The city feels different this visit. It seems cleaner: less dog poop on the sidewalks, less trash. There are BIKE LANES all over the city, not something I ever expected to see in Buenos Aires! However, the people seem more subdued than before.
A lot of people are nervous about the change of government next week. Whether they supported Macri, the winner, of Scioli, the loser, they are concerned about how things will change. Some are jubilant and sure that a change means good change. Others are downcast and predict change and doom.
Whether change is good or bad, here are some changes I saw today.
Cheek to Cheek (practica)
- El Juvenil, Av Corrientes 4534
- Entrada: 30 pesos
- 3-7 PM
This afternoon, I went to a practica that is new since I last visited Buenos Aires: Cheek to Cheek. There were a lot more tourists there than at De Querusa last night. I danced with and/or talked to people from the USA, Norway, Germany, France and Japan. Most of the dancers were in their 20s and 30s, but there were some of us middle-aged folks, and a smattering of older people. The level was mostly high, with a few advanced beginners (tourists).
I had been told that the practica was stopped at 5 PM for a short lesson. I was skeptical of the idea, but the organizers offered up a complex move, showed it a few times, and then let people dance. After a few minutes, they showed it again, with a few details that people needed to get in order to be successful. A while later, they showed it to the other side, and left people to their own devices.
I always try to lead at lessons because I remember the moves better if I have to lead them. I grabbed someone I knew (yay!). The combo was at a nice level for someone like me (if only I hadn't been in heels!), and several really good couples could do it by the end of the session. My partner wasn't at a high enough level to get the combo smoothly, but she cheerfully kept trying. I appreciated it, as I think I can remember it for Portland because of that.
Things started to wind down around 6:15 because of the intense humidity in the space: men were wiping their faces, heads, necks, and women were fanning themselves. When some Fresedo started, I decided to lead, and led a few dances before heading home to shop before dinner.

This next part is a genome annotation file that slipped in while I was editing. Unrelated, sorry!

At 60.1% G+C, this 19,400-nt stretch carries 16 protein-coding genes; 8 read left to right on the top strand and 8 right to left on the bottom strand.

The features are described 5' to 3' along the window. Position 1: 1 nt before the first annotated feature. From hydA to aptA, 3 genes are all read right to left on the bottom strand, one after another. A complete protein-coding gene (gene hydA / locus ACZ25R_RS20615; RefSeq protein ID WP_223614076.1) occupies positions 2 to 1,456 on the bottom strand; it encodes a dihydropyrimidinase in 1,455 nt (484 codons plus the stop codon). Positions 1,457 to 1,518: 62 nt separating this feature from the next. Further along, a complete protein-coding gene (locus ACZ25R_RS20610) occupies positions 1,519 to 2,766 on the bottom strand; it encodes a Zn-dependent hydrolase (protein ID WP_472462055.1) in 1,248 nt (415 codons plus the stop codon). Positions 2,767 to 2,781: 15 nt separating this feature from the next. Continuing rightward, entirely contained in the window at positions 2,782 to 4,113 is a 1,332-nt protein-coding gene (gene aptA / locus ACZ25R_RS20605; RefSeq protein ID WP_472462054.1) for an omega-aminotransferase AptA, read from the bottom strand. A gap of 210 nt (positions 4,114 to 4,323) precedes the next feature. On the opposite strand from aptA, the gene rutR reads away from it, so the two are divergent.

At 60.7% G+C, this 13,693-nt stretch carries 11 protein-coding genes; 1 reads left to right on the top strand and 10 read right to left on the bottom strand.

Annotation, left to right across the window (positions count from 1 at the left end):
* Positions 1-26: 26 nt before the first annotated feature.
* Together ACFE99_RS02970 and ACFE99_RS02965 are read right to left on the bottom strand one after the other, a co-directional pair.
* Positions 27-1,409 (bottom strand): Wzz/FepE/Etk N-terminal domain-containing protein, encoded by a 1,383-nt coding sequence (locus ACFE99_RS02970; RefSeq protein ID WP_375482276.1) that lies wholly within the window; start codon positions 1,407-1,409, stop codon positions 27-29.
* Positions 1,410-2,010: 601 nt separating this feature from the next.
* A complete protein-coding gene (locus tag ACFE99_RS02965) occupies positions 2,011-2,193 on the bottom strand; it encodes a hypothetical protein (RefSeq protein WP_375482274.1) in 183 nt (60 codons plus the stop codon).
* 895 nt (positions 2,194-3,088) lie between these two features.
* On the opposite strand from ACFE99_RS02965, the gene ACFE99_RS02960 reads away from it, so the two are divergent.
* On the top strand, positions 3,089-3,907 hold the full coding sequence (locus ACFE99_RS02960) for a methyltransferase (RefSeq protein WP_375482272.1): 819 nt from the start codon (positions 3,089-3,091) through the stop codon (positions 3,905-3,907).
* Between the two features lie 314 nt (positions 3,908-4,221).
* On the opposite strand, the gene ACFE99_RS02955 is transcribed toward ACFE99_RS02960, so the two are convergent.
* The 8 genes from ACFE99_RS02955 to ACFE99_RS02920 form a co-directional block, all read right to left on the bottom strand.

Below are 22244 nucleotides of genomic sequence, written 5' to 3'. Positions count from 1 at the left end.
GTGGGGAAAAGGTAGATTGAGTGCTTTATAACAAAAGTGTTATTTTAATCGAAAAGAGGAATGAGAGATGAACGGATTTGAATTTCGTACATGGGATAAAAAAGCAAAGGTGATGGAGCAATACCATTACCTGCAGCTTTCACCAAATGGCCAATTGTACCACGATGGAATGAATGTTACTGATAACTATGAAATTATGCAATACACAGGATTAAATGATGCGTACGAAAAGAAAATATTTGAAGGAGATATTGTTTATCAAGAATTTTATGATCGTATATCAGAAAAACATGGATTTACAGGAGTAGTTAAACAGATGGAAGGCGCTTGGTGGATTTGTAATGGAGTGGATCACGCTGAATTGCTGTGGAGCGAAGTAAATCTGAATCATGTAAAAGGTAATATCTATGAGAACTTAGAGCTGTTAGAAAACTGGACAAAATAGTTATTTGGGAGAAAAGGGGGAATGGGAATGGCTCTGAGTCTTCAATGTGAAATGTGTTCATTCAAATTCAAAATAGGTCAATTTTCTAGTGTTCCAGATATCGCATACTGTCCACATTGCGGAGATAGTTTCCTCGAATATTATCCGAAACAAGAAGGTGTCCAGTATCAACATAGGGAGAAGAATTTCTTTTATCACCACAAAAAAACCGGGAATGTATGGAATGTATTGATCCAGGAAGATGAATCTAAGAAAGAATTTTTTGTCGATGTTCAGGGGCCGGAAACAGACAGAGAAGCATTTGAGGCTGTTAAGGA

What I liked best: the high energy, slightly crazed lesson delivery (I think some of these guys may be actors too), the good music, and the general energy of the organizers.
There are definitely changes in where to shop from three years ago until now.
Tango Imagen (Dr. Tomás Manuel de Anchorena 606) is still open. The space is much smaller, with fewer clothes and fewer sizes available. I just don't fit into a size 2; never have and never will.
Tango 8, which used to be next to Tango Imagen, is closed. The store across the street, whose name I can't remember, is also closed.
I tried to go to Susanna Villaroel's Artesanal store, but it was also gone. At NeoTango, they told me that they think you can call and get an appointment, but the store is gone; she has moved to an apartment/store. More on this as I keep looking.
Good news (somethings don't change)
Neotango (Sarmiento 1938) is still going strong. Ariel (the salesman) remembered me, and even managed to remember how long since I had been there. I must have bought more shoes than most people...
I have the widest feet on the planet. When barefoot, they almost look square. After trying shoes all over town, and every style Neotango has, I know what I need without much extra, "Oooh! Look at THOSE!" I bought my standard replacements for the shoes I have worn out: black and pewter. They were out of silver in the model I like, so I am the owner of a pair of platinum heels. I also bought a pair of black trainers, as I had forgotten to pack my leading shoes.
At this point, the blue dollar rate is so much better than the official rate, that it makes sense to exchange money and pay in cash. There is also a small cash discount for paying in cash.